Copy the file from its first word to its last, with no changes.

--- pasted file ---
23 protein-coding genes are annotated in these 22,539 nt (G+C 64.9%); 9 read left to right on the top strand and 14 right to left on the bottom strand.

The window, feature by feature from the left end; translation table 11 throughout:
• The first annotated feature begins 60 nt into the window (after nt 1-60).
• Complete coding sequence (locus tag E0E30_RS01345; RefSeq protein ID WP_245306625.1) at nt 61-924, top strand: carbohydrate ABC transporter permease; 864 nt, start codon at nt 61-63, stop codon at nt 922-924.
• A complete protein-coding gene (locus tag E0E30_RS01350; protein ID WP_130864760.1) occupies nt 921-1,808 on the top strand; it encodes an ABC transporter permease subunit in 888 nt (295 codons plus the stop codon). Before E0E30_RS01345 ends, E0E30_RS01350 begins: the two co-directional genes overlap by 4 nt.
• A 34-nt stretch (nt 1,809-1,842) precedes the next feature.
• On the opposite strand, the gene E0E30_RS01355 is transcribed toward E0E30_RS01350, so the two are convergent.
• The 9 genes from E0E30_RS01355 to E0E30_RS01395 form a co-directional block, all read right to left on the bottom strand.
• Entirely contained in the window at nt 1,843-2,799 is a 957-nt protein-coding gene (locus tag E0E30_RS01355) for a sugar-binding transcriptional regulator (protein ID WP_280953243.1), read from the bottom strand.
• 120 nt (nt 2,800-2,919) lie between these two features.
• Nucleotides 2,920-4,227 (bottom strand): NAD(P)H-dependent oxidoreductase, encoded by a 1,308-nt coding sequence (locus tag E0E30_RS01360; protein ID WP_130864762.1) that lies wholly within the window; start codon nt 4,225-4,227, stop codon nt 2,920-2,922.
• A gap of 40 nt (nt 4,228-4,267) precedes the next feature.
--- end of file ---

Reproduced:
23 protein-coding genes are annotated in these 22,539 nt (G+C 64.9%); 9 read left to right on the top strand and 14 right to left on the bottom strand.

The window, feature by feature from the left end; translation table 11 throughout:
• The first annotated feature begins 60 nt into the window (after nt 1-60).
• Complete coding sequence (locus tag E0E30_RS01345; RefSeq protein ID WP_245306625.1) at nt 61-924, top strand: carbohydrate ABC transporter permease; 864 nt, start codon at nt 61-63, stop codon at nt 922-924.
• A complete protein-coding gene (locus tag E0E30_RS01350; protein ID WP_130864760.1) occupies nt 921-1,808 on the top strand; it encodes an ABC transporter permease subunit in 888 nt (295 codons plus the stop codon). Before E0E30_RS01345 ends, E0E30_RS01350 begins: the two co-directional genes overlap by 4 nt.
• A 34-nt stretch (nt 1,809-1,842) precedes the next feature.
• On the opposite strand, the gene E0E30_RS01355 is transcribed toward E0E30_RS01350, so the two are convergent.
• The 9 genes from E0E30_RS01355 to E0E30_RS01395 form a co-directional block, all read right to left on the bottom strand.
• Entirely contained in the window at nt 1,843-2,799 is a 957-nt protein-coding gene (locus tag E0E30_RS01355) for a sugar-binding transcriptional regulator (protein ID WP_280953243.1), read from the bottom strand.
• 120 nt (nt 2,800-2,919) lie between these two features.
• Nucleotides 2,920-4,227 (bottom strand): NAD(P)H-dependent oxidoreductase, encoded by a 1,308-nt coding sequence (locus tag E0E30_RS01360; protein ID WP_130864762.1) that lies wholly within the window; start codon nt 4,225-4,227, stop codon nt 2,920-2,922.
• A gap of 40 nt (nt 4,228-4,267) precedes the next feature.